Judge: Kraft prosecutors can’t use video

NFL

WEST PALM BEACH, Fla. — Prosecutors cannot use secretly recorded video allegedly showing New England Patriots owner Robert Kraft engaging in massage parlor sex, a judge ruled Monday, striking a serious blow to their case against him and others charged with soliciting prostitutes at the Orchids of Asia Day Spa.

In his 10-page ruling, Judge Leonard Hanser wrote that Jupiter police detectives and the judge who issued the search warrant allowing the secret installation of cameras at the spa did not do enough to minimize the invasion of privacy of customers who only received legal massages. Hanser also ruled that detectives cannot testify about what they saw on the video or when they stopped Kraft.

If upheld on appeal, Hanser’s ruling could lead to prosecutors dropping the second-degree misdemeanor cases against Kraft and other men charged with paying for sex at the Orchids of Asia Day Spa. Kraft, 77, has pleaded not guilty but issued a public apology.

“The fact that some totally innocent women and men had their entire lawful time spent in a massage room fully recorded and viewed intermittently by a detective-monitor is unacceptable,” Hanser wrote. He said the judge should have given the officers explicit instruction for how to monitor the video.

Kraft’s attorneys declined comment. Palm Beach County State Attorney spokesman Mike Edmondson said prosecutors were still reviewing the ruling but would appeal if they found a legal basis. The ruling is similar to one in a neighboring county, where a judge also suppressed video of men allegedly paying for massage parlor sex.

Kraft’s attorneys argued during a recent hearing aimed at throwing out the recordings that Florida law allowing audio wiretaps says they can only be used for serious felonies such as murder or kidnapping, not lesser offenses such as prostitution. They argued video, which is not specifically covered under Florida law, should have a higher threshold.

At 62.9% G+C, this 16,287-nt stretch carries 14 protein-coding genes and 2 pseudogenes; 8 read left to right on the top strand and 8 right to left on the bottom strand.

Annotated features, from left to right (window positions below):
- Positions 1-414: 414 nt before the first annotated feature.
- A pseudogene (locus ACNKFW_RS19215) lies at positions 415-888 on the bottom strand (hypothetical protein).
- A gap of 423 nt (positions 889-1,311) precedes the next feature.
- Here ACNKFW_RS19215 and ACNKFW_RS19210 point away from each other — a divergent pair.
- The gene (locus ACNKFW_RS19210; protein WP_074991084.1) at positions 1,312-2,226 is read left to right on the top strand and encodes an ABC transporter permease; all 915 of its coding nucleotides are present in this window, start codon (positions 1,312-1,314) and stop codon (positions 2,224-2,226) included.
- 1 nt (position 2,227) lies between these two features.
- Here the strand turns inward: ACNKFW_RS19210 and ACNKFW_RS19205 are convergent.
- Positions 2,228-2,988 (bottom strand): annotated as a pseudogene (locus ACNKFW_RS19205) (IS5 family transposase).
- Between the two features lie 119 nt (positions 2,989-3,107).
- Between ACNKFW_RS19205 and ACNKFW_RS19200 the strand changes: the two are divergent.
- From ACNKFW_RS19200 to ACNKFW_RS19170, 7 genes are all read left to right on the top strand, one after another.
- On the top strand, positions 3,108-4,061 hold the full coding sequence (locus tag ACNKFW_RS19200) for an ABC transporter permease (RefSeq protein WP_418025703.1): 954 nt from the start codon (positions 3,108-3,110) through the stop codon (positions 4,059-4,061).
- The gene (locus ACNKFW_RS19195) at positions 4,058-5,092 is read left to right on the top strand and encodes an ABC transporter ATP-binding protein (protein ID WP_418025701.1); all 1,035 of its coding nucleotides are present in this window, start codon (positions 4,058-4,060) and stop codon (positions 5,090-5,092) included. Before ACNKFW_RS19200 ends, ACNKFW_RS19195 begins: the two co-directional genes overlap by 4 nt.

Hanser agreed, writing “video surveillance is even more invasive of privacy, just as a strip search is more invasive than a pat down search.”

Jupiter was part of a multicounty investigation of massage parlor prostitution and possible human trafficking that resulted in the arrests of about 300 men and the closure of 10 spas stretching 130 miles from Palm Beach to Orlando. The spa owners and some employees have been charged with felonies. Prosecutors have conceded they found no evidence of human trafficking at the Jupiter spa and no one has been charged with it elsewhere. Neither Kraft nor the 24 other men charged in the county were specifically targeted.

David S. Weinstein, a Miami-based defense attorney and former prosecutor, said Hanser’s ruling will be followed by the judges overseeing the misdemeanor cases of the other men, but not necessarily the judge overseeing the women’s felony cases. He said the good news for prosecutors is that Hanser did find they police had probable cause to get the warrant, which could be key if the rest of his order is overturned.

Prosecutors in their appeal will likely argue that Hanser “overreached…by suppressing the observations of the officers and by excluding the results of the car stops,” Weinstein said. “They will also argue that despite no explicit instructions, the officers did in fact minimize their observations in the context of the ongoing investigation.” He expects the case will reach the Florida Supreme Court.

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